Invagination, involution, ingression and convergent extension are the types of cell movement during gastrulation. Invagination and involution maintain epithelium. In amphibians, the dorsal lip of the blastopore invaginates, involutes and then spreads out between the ectoderm and endoderm to form the mesoderm. Sea urchin embryos invaginate to form mesoderm. Birds and mammals' blastodisc ingresses at the primitive groove to give rise to mesoderm.
In invagination, the epithelium buckles inward like a finger poking into a soft ballon, thus forming an invagination. More technically, groups of contiguous epithelial cells actively constrict at their apical pole by contraction of the band of actin microfilaments located there. Thus, the epithelial sheet folds in forming a tubular (or vesicular) endoderm with its apical surface facing a lumen.
If invagination happens passively, for example in the wake of a neighboring population of cells that actively invaginates, it is called involution. This movement can also be seen in sea urchin embryos. Most morphogenetic movements in which cells withdraw from the surface to form inner tubular structures are achieved by a combination of invagination and involution.
In ingression, tight and adherens junctions are lost, epithelial cells become mesenchymal and this mesenchyme reforms a polarized epithelium. This occurs in higher vertebrates, including birds and mammals. Birds form a disc-shaped blastula whose cells migrate toward the midline when gastrulation begins. These cells pile up to form a visible structure called the primitive streak. The primitive streak ingresses inward; ingressed cells spread out laterally and reorganize into an epithelium (endoderm) that gradually spreads around the yolk.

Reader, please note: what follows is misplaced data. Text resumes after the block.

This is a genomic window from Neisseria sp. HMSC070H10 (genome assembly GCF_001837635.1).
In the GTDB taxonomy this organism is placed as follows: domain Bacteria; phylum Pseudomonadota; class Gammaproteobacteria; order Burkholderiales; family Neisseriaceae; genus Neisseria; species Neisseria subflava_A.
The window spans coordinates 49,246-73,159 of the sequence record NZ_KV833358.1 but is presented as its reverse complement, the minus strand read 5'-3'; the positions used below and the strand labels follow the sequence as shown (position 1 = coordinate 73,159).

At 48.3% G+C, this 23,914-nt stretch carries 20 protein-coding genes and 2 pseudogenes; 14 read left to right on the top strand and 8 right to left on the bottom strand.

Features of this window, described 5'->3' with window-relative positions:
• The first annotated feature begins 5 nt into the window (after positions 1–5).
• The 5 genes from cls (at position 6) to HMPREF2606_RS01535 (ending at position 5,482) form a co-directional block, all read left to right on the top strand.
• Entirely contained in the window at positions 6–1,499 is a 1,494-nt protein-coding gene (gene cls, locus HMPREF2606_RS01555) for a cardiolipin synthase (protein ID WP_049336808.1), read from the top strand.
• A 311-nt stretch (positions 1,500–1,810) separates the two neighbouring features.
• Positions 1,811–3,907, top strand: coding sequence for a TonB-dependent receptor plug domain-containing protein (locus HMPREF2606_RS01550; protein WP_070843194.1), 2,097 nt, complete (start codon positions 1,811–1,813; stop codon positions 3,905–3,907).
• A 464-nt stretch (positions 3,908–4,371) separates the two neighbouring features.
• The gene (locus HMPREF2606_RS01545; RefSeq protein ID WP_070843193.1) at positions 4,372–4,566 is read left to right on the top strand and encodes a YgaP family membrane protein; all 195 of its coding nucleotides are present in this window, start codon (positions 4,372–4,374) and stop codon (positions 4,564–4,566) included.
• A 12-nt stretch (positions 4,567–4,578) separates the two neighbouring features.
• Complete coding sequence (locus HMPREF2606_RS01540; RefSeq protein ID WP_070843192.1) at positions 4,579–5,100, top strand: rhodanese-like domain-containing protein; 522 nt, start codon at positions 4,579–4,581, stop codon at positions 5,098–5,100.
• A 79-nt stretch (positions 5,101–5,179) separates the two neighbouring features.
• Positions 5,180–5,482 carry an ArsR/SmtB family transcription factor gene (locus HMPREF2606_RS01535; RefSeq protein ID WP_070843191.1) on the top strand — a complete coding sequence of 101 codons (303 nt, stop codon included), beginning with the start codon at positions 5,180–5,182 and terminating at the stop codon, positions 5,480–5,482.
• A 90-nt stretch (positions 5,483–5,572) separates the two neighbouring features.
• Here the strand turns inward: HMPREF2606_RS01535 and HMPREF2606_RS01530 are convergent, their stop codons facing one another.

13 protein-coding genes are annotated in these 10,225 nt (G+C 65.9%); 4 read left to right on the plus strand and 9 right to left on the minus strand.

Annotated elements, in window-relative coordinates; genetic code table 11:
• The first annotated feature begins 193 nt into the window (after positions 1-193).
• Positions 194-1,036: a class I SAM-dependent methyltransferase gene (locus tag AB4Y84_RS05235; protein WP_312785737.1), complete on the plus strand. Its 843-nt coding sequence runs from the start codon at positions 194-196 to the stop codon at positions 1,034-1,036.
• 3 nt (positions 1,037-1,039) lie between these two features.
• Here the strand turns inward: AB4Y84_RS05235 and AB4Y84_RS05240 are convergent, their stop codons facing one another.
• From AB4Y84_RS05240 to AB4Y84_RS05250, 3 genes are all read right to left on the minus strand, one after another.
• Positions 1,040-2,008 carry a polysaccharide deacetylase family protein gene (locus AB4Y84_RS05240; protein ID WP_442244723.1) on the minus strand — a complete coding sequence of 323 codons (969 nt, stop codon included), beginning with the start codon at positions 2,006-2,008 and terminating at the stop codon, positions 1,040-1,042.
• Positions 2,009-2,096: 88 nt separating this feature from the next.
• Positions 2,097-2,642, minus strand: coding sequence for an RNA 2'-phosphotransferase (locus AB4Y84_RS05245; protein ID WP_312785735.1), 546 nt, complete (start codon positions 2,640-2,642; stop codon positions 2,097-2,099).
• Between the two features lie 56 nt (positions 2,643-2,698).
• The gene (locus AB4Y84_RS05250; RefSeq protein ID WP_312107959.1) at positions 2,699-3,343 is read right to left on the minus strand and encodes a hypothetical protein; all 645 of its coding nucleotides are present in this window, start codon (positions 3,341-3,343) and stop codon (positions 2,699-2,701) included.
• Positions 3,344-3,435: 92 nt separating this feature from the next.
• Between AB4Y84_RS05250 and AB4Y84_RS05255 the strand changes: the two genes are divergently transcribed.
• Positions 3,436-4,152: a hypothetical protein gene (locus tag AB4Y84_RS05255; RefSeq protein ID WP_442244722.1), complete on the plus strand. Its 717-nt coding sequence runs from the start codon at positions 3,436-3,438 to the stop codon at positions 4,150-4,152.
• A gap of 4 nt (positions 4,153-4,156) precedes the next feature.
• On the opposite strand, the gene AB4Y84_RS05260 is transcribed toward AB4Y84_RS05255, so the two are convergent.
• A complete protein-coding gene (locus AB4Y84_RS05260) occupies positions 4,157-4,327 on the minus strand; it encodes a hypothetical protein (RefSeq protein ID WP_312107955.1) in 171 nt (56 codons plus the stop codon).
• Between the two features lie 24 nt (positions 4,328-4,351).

Epithelia change in length and width by convergent extension and individual cells slide past each other. Cells that start out positioned beside each other in one row intercalate. Thereby, the shape of an epithelium that was wide and short before the convergent extension changes to narrow and long afterwards. More technically, a cell layer elongates in one axis via intercalation (interdigitation) of cells along a perpendicular axis. Two types of convergent extension are meso lateral intercalation and radial intercalation.
Convergent Extension: Meso-Lateral Intercalation
Cellular intercalation during convergent extension involves degradation and reformation of tight and adherens junctions. Many organisms, including amphibians like Xenopus, use convergent extension to convert the embryo from a sphere to an elongated rod more like the final shape of the mature organism.
Convergent Extension: Radial Intercalation (Epiboly)
Epiboly is the process in which the layer of cells spread out and expand to cover the yolk or yolk-filled cells (in fish and amphibians) at the vegetal pole. This spreading of the cells occurs through an increase in area due to a flattening of individual cells and an intercalation of cells.